A Conversation with David Brandenburg

The Sag Harbor Community Band, under the musical direction of David M. Brandenburg, performs at the 2010 Christmas Concert given at the Sag Harbor Old Whaler's Church in 2010.

The musical director of the Sag Harbor Community Band and former director of the Choral Society of the Hamptons talks about his new composition, “Dancing: Variations,” which will be performed at the Choral Society of the Hamptons annual seasonal concert on Sunday, December 8, at 3 and 5:30 p.m. and the Bridgehampton Presbyterian Church.

This year’s Choral Society of the Hamptons holiday concert, ‘Tis the Season: Offerings of Celebration and Renewal Old and New, will feature the world premiere of your new work, “Dancing: Variations.” Can you tell me a little bit about the inspiration behind this composition and your connection to Sag Harbor poet Kathryn Levy?


Kathryn is a longtime friend, who I met through Hamptons Shakespeare Festival. She has been a great supporter and adviser. She’s not only a poet, but also a veteran arts administrator. When the Choral Society asked me to write a piece, I immediately thought of her. “Dancing” is a poem of hers which I love. It’s about a painting by Monet, but not just the painting itself. It’s about looking at the painting and the ideas it sparks. Also, it’s self-referential, which I find really interesting, and the rhythm of the words lends itself to being set to music.

Other seasonal pieces at the show include Faure’s “Cantique de Jean Racine” to works by Camille Saimtn-Saens, Gustav Holst and Cecelia McDowall. How do you think these compositions compliment each other for a holiday show?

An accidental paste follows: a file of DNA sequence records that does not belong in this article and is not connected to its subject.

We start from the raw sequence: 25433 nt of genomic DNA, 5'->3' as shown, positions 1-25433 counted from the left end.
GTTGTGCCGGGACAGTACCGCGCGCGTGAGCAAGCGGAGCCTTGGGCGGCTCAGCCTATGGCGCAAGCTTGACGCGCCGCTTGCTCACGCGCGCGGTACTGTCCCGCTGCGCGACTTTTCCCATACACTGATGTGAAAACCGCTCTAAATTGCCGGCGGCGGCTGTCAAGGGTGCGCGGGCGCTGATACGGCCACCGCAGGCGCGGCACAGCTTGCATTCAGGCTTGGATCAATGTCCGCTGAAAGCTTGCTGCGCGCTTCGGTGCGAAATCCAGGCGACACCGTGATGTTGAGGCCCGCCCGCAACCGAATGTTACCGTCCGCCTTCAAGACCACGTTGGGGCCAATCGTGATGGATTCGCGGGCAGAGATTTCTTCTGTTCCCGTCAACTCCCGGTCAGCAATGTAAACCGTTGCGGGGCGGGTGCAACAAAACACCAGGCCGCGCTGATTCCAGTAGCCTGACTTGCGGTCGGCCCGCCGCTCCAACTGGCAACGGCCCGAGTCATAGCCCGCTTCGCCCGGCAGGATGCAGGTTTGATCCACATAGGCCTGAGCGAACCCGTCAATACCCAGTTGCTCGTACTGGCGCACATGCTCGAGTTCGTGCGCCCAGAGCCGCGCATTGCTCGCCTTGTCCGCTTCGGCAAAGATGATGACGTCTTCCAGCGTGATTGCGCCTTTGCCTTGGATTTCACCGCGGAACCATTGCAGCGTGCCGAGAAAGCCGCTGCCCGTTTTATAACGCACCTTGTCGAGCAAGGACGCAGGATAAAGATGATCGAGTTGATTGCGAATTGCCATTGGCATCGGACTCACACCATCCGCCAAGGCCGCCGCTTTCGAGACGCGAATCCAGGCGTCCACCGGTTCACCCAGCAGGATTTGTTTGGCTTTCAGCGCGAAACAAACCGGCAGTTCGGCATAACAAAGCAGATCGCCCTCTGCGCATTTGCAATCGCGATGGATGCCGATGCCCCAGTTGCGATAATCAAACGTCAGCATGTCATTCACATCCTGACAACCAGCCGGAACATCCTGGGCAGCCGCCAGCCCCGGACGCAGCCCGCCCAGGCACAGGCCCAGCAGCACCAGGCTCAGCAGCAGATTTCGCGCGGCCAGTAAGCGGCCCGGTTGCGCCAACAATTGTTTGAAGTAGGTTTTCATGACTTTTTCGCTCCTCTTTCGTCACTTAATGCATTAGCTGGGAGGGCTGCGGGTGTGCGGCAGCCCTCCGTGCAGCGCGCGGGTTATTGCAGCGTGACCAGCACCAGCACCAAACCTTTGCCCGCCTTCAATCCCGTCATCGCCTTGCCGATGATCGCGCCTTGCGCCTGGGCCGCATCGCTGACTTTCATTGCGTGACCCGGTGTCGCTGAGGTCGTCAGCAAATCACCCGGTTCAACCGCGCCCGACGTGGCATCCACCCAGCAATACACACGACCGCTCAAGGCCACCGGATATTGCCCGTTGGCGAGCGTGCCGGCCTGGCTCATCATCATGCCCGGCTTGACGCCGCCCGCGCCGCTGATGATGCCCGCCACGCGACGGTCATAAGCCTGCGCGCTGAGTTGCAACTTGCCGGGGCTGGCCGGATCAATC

It’s a great program. The Saint-Saens “Christmas Oratorio” is an audience and chorus favorite. Cecilia McDowall is a prolific contemporary British composer, especially of choral music. And, I’m a big fan of Holst and Fauré. I’m looking forward to hearing everything!

As a local composer, co-founder of the Hamptons Shakespeare Festival, a former director of the Choral Society and musical director of the Sag Harbor Community Band, how have you seen the musical landscape of the East End evolve over the last decade?

The East End music scene is as vibrant as I’ve ever seen. There certainly has been more and more programming in the summer, but there’s also so much more happening year-round. A few things come to mind. The Sag Harbor American Music Festival started a few years ago. Music for Montauk has been revitalized. The Jam Session presents an ongoing jazz series. And the Bridgehampton Chamber Music Festival has expanded with spring concerts. And of course, all of this is on top of the Choral Society, the Sag Harbor Community Band, all of the various church choirs, and so many more longstanding groups. There’s a lot happening.

Of course, your work has been far-reaching and performed well beyond the East End. What have been some of your favorite projects as of late and what are you currently working on?

Recently, I was thinking about a favorite project from several year ago — jazz songs I wrote for Hamptons Shakespeare Festival’s “Much Ado About Nothing” which I then arranged for big band and performed up at Yale. I was directing the Yale Jazz Ensemble at the time, and it was so satisfying to share work I’d done here with the students there and the New Haven audience. Right now, I’m working on an orchestra piece.

The Sag Harbor Community Band is an institution few can image the village without. How has the membership evolved? And what does the future hold?

I’m excited that the band has grown over the past several years. We now have about 55 musicians at any given Tuesday summer concert and at our holiday concert, which is coming up on December 14 at the Old Whalers’ Church. I’m also happy that we have more students in the group these days, both high school and college students, who rejoin the group when they’re home. I hope we can keep up the momentum. A bigger group which plays well has a fuller sound and attracts more musicians to join, which improves the sound, which attracts more musicians, which… It’s a musical snowball.

With Thanksgiving behind us, we are now fully entrenched in the holiday season with Hanukah and Christmas just around the corner. What are the holiday tunes that you play in your home to mark the season?

I love Vince Guaraldi’s music from “A Charlie Brown Christmas” and anything in a minor key. But it’s all great really.

For more information or for tickets, visit choralsocietyofthehamptons.org.